Diana Raab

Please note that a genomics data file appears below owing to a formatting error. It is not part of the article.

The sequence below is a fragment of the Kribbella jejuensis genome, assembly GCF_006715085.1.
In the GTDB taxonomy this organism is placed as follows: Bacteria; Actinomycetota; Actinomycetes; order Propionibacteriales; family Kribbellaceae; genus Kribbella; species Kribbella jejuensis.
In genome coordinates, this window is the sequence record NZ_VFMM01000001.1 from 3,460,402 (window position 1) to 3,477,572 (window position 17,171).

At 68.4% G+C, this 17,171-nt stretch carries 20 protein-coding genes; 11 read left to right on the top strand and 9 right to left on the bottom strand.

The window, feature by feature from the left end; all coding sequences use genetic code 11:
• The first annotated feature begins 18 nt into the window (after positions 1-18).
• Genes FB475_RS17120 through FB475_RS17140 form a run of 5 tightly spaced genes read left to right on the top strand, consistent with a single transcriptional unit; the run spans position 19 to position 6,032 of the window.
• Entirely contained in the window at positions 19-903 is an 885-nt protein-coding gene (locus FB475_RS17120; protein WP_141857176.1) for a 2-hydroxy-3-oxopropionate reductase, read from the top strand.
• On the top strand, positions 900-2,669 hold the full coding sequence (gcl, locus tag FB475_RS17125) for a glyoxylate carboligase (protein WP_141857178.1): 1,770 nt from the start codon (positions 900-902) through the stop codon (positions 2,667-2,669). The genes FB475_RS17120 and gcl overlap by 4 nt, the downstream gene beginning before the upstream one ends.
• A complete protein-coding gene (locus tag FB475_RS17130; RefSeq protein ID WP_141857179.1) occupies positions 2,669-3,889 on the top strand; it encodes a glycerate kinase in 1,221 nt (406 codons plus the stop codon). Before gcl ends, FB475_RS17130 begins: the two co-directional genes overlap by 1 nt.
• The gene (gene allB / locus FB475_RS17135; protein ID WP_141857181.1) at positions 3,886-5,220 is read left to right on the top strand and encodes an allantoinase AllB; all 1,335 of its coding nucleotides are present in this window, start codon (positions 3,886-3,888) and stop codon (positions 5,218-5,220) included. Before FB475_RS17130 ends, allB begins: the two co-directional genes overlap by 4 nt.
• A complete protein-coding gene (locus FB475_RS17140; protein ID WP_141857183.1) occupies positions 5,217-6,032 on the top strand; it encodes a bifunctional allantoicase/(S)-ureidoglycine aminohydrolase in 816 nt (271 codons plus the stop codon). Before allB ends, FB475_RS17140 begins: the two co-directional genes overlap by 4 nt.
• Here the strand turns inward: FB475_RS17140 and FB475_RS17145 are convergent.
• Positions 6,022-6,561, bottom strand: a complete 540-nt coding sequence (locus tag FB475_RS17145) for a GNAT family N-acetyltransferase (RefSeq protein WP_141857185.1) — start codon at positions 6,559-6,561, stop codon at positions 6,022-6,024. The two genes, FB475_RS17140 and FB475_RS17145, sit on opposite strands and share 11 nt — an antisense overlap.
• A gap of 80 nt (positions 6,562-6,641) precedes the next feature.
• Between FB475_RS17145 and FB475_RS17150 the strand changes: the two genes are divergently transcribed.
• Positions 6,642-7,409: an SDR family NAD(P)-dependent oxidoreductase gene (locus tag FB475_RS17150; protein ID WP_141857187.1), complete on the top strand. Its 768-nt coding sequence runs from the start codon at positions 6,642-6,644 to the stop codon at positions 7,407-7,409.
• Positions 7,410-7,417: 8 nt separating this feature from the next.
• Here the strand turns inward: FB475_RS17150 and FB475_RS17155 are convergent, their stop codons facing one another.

According to Buddhism In yesterday’s newspaperthey theorized how sex and angerare the mind’s two greatest distractions.The next section said howeach of us gravitates to one or the other. I paused. What was my pull?In actuality, I do not thinkmuch about sex and there is no place for anger. What does all this mean?I am not really sure. Zen Thoughts Today, a hike in Sedonabrought seductive sceneryinto my enlightenment–a sky as blue as our ocean,and as wide as obesity. Yesterday I met with someone not seen in yearsladen with stories woven with petit memories.For five hours we roamed Sedona’s hillsweaving through falling red rocks and once running riversand all I remember is my long dialogue with silence. On the table outside my writing studio,I stare at more hills contemplating my next wordsas I realize that withinmy head lies a fertile literary terrain. Last weekend I went to a fashion show in New Yorkwith my middle daughter and in the theater’s front rowsat the Vogue editor and I thought, “The Devil Wears a Poem.” At home, my Hopper painting on its office wallpushes the most creative words out of mesomething about the view from a train windowwhich is like a notebook for the eyes. Good poems, like good fiction need a problemsolved, but on some days the jar is repleteof problems in the midst of sleeping answers. In Singapore, the reclaimed citytwenty-six miles long and three cultures wide,on some twenty-seventh floorI sip green tea admiring and tasting the beauty. Yesterday’s teahouse brought a Zen calmin a different sort of wayunlike the tea in my own kitchen. Some things cannot be explainedbut can certainly be enjoyed. Diana Raab, Ph.D., is a memoirist, blogger, psychologist, workshop leader, thought provoker, and award-winning author of 8 books and over 500 articles and published poems. Her passion and expertise is writing for healing, transformation and empowerment. She has been writing since the age of 10 when her mother gave her her first journal to cope with her grandmother’s suicide. She blogs for Psychology Today, The Huffington Post, BrainSpeak, and PsychAlive. For more information, visit: www.dianaraab.com.